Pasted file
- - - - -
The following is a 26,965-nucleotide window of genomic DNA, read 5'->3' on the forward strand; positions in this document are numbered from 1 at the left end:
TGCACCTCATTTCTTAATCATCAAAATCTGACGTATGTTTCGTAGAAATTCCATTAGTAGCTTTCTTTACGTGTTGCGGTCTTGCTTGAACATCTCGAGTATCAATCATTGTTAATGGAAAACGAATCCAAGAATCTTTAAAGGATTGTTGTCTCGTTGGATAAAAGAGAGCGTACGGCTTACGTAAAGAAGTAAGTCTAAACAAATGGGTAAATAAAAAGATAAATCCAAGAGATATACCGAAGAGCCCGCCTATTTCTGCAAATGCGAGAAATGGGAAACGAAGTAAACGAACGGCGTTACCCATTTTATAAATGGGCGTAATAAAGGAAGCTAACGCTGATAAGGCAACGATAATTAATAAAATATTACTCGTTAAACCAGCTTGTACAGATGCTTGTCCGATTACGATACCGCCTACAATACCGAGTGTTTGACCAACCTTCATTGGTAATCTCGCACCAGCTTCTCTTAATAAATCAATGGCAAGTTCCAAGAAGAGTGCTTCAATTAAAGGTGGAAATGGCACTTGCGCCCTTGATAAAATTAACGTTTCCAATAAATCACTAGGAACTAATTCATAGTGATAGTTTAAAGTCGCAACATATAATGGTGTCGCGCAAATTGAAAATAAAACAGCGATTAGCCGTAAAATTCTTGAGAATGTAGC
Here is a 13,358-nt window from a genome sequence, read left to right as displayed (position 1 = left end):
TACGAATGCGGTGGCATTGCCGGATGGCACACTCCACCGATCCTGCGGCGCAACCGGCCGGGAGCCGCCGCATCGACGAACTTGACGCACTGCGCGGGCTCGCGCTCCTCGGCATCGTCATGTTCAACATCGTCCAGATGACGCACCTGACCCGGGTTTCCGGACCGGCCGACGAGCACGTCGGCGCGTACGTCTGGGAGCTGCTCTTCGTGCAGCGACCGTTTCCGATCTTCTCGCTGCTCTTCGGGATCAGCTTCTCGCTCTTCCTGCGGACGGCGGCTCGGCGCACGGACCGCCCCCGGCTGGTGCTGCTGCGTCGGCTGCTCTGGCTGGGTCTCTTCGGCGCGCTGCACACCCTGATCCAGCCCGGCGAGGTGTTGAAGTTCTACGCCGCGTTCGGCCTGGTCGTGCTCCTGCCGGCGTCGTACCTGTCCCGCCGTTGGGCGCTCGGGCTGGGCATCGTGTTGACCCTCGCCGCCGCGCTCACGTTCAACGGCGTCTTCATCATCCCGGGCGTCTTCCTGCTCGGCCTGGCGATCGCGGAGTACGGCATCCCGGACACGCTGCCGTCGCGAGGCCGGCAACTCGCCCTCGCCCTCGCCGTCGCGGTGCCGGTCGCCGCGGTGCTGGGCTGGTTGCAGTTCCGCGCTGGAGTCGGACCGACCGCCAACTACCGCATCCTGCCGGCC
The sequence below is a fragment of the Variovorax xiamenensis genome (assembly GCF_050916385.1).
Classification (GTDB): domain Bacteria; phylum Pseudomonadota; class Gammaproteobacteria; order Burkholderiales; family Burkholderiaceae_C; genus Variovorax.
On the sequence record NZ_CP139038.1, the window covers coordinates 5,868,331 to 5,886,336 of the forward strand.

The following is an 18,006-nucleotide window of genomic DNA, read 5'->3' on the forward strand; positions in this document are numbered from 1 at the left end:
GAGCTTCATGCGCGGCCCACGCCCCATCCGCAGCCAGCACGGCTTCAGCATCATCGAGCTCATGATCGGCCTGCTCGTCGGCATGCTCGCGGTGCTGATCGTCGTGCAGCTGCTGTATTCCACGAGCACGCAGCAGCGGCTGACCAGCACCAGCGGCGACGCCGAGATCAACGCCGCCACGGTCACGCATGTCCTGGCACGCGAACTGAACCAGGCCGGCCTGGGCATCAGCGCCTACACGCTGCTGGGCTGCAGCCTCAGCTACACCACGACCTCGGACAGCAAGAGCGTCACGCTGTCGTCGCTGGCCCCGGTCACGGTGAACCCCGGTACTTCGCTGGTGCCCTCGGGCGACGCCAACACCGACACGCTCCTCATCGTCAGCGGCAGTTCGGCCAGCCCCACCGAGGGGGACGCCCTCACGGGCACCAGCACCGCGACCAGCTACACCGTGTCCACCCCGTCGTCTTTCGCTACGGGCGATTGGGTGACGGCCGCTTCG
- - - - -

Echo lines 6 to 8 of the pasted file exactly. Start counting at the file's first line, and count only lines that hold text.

Classification (GTDB): domain Bacteria; phylum Pseudomonadota; class Gammaproteobacteria; order Burkholderiales; family Burkholderiaceae_C; genus Variovorax.
On the sequence record NZ_CP139038.1, the window covers coordinates 5,868,331 to 5,886,336 of the forward strand.

The following is an 18,006-nucleotide window of genomic DNA, read 5'->3' on the forward strand; positions in this document are numbered from 1 at the left end: